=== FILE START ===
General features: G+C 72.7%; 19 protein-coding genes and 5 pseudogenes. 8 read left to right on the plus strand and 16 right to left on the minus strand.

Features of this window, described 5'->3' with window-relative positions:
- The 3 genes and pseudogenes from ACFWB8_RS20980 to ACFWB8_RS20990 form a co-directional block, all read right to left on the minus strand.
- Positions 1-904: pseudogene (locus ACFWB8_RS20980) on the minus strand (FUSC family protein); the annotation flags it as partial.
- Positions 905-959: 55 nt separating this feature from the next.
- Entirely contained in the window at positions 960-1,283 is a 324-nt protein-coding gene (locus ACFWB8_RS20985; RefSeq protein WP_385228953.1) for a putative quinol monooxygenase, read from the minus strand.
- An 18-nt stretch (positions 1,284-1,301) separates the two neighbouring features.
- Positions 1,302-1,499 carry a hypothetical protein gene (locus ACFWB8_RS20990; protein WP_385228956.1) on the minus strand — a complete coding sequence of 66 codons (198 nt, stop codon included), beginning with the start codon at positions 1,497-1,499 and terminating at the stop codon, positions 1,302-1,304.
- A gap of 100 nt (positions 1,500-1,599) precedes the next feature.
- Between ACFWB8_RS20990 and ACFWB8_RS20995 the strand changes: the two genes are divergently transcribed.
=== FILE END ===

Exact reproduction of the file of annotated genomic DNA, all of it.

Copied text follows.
General features: G+C 72.7%; 19 protein-coding genes and 5 pseudogenes. 8 read left to right on the plus strand and 16 right to left on the minus strand.

Features of this window, described 5'->3' with window-relative positions:
- The 3 genes and pseudogenes from ACFWB8_RS20980 to ACFWB8_RS20990 form a co-directional block, all read right to left on the minus strand.
- Positions 1-904: pseudogene (locus ACFWB8_RS20980) on the minus strand (FUSC family protein); the annotation flags it as partial.
- Positions 905-959: 55 nt separating this feature from the next.
- Entirely contained in the window at positions 960-1,283 is a 324-nt protein-coding gene (locus ACFWB8_RS20985; RefSeq protein WP_385228953.1) for a putative quinol monooxygenase, read from the minus strand.
- An 18-nt stretch (positions 1,284-1,301) separates the two neighbouring features.
- Positions 1,302-1,499 carry a hypothetical protein gene (locus ACFWB8_RS20990; protein WP_385228956.1) on the minus strand — a complete coding sequence of 66 codons (198 nt, stop codon included), beginning with the start codon at positions 1,497-1,499 and terminating at the stop codon, positions 1,302-1,304.
- A gap of 100 nt (positions 1,500-1,599) precedes the next feature.
- Between ACFWB8_RS20990 and ACFWB8_RS20995 the strand changes: the two genes are divergently transcribed.